The US should open the door to Taiwan for future membership in the Trans-Pacific Partnership (TPP), strategist and international development expert Daniel Runde said.
With the nation’s presidential elections coming up next year — and the Democratic Progressive Party (DPP) “increasingly likely to win” — Taipei “wants strong signals of support from the US,” Runde said.
Writing in Forbes magazine, Runde, the director of the US Leadership and Development project at the Center for Strategic and International Studies (CSIS), said that Taiwan’s position between China and the US “is only becoming more precarious.”
“One way we could support Taiwan would be to include them in [the] TPP,” he wrote.
“Taiwan is not currently part of the agreement, and it will be hard to include them at this juncture, but we should be prepared,” Runde said.
Runde said that TPP membership would require an uphill battle, because Taiwan has “consistently disappointed” the US on trade related matters.
“High-profile disputes over barriers to US pork and beef have been sticking points in trade relations and make Taiwan’s inclusion in the already politically fraught trade deal more difficult,” he said.
“This is without mentioning complications associated with Chinese political opposition, which, even if managed effectively, would necessitate including Taiwan as a signatory economy, as opposed to country,” he added.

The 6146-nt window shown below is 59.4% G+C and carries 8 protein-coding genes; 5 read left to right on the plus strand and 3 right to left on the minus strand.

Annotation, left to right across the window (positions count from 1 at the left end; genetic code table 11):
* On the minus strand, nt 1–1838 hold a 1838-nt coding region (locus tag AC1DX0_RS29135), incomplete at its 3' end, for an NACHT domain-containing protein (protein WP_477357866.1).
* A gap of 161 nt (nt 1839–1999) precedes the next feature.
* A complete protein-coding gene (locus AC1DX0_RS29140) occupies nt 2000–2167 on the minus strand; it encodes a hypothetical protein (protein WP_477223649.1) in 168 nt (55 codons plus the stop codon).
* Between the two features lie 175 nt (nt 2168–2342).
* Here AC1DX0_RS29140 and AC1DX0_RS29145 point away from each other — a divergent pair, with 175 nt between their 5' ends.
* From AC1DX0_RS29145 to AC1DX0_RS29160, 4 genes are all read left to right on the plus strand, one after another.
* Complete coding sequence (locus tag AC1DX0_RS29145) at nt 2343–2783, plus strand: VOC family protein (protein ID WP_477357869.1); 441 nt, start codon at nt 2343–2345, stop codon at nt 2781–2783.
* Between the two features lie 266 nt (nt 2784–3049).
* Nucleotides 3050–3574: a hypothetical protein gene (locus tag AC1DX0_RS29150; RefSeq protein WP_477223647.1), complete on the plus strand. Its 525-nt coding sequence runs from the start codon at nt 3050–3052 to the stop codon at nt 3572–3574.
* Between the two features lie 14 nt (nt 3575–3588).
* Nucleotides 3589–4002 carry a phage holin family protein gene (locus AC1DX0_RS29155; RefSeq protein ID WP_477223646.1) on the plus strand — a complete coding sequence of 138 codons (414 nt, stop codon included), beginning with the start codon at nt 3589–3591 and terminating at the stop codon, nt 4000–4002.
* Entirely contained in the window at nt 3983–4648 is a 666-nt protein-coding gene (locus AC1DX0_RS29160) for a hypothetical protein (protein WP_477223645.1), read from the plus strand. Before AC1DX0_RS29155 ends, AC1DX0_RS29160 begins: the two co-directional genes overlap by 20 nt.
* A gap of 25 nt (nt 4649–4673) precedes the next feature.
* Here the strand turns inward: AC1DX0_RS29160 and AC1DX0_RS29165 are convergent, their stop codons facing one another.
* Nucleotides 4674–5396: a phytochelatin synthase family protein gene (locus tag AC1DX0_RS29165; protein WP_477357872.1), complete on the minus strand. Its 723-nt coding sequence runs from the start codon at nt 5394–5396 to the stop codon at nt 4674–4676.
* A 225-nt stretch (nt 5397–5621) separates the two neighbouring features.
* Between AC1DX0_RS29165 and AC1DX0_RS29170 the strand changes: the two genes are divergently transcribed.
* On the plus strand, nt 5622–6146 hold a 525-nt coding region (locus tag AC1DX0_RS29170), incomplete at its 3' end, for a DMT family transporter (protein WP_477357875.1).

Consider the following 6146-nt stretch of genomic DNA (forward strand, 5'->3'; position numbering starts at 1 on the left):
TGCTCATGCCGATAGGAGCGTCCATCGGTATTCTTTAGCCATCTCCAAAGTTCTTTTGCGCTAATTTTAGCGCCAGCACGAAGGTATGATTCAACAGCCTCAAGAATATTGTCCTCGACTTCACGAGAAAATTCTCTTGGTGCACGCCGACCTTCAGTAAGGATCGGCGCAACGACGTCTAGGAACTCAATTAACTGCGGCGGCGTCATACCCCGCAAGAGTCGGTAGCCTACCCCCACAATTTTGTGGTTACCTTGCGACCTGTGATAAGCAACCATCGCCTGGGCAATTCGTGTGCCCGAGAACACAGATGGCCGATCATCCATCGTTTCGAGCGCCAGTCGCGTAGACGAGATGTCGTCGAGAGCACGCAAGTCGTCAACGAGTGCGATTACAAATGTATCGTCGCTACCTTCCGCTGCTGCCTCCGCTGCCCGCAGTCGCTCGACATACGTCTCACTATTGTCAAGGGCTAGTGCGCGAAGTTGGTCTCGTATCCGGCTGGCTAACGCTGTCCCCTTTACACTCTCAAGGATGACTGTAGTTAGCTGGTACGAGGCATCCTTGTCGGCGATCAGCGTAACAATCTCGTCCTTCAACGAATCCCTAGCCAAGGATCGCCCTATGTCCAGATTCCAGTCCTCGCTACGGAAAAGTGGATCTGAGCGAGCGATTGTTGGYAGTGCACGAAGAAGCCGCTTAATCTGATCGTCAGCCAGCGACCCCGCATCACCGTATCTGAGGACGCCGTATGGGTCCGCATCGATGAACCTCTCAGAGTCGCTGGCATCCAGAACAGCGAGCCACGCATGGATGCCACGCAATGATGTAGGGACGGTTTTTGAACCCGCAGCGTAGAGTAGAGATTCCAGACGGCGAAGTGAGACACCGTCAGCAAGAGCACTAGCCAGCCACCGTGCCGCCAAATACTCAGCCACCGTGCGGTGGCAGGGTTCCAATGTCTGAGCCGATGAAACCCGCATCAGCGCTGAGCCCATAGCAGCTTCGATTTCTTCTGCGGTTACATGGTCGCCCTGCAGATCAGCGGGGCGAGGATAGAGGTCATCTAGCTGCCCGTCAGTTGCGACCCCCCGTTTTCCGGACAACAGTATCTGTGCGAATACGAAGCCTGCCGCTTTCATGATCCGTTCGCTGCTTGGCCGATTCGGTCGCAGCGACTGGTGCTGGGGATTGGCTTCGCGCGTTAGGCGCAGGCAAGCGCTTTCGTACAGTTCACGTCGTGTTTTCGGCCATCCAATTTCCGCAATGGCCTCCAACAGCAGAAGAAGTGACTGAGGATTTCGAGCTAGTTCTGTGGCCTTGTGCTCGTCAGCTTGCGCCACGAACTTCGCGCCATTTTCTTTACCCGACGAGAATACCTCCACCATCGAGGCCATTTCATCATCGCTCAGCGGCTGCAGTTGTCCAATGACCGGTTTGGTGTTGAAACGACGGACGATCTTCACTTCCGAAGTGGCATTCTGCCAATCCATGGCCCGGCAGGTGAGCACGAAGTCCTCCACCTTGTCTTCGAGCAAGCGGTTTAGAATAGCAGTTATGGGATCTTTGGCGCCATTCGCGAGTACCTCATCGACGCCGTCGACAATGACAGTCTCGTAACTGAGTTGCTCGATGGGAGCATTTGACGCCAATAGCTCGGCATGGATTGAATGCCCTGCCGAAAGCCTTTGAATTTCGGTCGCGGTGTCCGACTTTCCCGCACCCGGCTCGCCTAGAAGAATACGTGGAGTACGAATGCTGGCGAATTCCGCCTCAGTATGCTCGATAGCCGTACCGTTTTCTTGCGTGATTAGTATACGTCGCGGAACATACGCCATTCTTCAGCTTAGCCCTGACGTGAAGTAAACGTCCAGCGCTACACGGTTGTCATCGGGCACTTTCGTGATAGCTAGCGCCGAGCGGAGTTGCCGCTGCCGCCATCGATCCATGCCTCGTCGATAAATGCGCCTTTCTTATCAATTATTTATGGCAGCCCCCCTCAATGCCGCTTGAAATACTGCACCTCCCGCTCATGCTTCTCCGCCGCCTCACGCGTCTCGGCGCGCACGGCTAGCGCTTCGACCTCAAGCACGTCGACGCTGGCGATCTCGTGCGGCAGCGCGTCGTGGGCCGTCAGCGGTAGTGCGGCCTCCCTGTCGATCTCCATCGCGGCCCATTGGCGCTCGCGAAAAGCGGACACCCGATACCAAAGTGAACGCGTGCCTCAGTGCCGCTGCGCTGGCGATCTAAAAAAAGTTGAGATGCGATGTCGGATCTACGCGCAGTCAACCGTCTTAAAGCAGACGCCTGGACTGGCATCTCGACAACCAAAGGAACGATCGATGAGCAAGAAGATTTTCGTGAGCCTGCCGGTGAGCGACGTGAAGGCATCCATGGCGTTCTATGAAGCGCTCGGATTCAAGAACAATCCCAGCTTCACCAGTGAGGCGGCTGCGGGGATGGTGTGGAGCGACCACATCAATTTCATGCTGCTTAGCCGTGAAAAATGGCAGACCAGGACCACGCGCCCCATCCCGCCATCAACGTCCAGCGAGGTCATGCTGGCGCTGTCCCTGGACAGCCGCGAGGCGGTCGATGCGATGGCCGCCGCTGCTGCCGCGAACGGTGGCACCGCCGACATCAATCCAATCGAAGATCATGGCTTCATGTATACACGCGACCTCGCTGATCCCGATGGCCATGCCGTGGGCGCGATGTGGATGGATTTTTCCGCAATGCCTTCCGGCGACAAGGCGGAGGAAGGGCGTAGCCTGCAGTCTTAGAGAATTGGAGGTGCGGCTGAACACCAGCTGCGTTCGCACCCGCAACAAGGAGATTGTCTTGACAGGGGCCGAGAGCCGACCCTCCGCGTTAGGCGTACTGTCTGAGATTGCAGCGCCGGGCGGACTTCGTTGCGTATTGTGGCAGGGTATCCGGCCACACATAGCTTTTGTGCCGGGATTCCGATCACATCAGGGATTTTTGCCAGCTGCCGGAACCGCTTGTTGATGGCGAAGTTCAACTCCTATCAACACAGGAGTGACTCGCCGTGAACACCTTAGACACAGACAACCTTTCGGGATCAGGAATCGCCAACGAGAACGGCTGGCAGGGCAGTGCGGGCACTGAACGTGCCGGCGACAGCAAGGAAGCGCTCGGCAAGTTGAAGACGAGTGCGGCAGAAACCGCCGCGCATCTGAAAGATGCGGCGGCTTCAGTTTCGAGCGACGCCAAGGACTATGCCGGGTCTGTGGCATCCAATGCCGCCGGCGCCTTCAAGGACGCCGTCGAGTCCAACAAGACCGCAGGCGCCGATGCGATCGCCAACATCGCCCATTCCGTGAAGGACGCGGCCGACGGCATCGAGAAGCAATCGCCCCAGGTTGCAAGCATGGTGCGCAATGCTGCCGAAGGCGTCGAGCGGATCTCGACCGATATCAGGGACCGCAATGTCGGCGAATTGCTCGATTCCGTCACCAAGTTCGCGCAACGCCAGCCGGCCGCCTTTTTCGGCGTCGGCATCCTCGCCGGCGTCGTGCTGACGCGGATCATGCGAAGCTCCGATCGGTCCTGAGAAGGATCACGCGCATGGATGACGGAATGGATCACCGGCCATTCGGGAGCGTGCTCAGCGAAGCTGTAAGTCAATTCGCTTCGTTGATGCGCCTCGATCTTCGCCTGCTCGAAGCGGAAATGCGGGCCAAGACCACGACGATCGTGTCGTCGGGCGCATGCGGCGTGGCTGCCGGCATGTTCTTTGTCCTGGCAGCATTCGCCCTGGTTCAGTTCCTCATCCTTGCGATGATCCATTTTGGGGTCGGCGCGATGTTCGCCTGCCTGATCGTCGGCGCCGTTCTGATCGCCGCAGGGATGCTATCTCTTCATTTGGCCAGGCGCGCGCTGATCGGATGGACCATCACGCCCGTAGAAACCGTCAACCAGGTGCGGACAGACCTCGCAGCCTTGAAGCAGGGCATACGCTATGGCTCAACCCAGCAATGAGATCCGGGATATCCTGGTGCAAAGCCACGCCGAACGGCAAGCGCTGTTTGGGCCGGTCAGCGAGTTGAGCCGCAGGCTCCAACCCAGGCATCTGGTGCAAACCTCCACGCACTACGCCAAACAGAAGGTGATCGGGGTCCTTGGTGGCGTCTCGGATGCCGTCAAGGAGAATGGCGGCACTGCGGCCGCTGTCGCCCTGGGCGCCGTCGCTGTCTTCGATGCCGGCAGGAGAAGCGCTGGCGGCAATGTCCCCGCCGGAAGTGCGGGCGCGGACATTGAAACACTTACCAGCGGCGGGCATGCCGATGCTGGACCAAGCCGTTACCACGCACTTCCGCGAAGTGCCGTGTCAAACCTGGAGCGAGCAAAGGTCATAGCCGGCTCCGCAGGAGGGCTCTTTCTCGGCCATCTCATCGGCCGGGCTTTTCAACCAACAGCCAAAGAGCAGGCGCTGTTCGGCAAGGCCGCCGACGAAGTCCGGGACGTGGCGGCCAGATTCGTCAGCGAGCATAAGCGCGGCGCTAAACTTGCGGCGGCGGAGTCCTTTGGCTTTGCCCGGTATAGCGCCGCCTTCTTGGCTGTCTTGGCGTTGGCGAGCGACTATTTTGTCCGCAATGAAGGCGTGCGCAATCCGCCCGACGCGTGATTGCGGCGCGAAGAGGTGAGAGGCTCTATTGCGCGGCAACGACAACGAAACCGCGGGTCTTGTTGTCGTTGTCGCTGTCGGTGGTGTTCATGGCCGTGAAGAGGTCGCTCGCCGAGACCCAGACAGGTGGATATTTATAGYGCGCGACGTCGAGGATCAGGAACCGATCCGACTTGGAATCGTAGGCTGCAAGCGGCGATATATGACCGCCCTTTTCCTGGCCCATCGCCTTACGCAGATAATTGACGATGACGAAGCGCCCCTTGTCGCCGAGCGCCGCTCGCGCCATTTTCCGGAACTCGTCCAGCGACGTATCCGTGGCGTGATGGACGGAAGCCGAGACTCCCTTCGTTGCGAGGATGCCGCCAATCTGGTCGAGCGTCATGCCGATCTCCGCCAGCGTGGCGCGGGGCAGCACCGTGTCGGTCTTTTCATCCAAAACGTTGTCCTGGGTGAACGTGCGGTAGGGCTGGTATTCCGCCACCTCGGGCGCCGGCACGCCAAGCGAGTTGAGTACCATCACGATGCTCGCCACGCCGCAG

Runde said Taiwan is going to have to negotiate in parallel with the ongoing TPP process and demonstrate willingness to make significant compromises. As China becomes wealthier and more powerful, the space in which Taiwan can operate economically, diplomatically and otherwise, is shrinking, he said.
“Countries are hesitant to openly embrace Taiwan for fear of economic reprisal from China,” he said.
According to Runde, Taiwan is more economically enmeshed with China than ever and, regardless of the changing global landscape, the US should maintain close ties and leverage the relationship with China as a means of improving Washington’s own diplomacy.
More than 3 million Chinese tourists visited Taiwan last year and were able to experience democracy in action, and see freedom and liberty were not at odds with Taiwan’s Chinese cultural identity, he said.
“Taiwan is a vision of China we should all wish for, and living proof that China can achieve its goals of growth and stability in a politically pluralistic setting,” he said.
“It’s important that this model continues to stand, and Taiwan maintain the status quo until there is the possibility for reconciliation that does not threaten democracy there,” he said.
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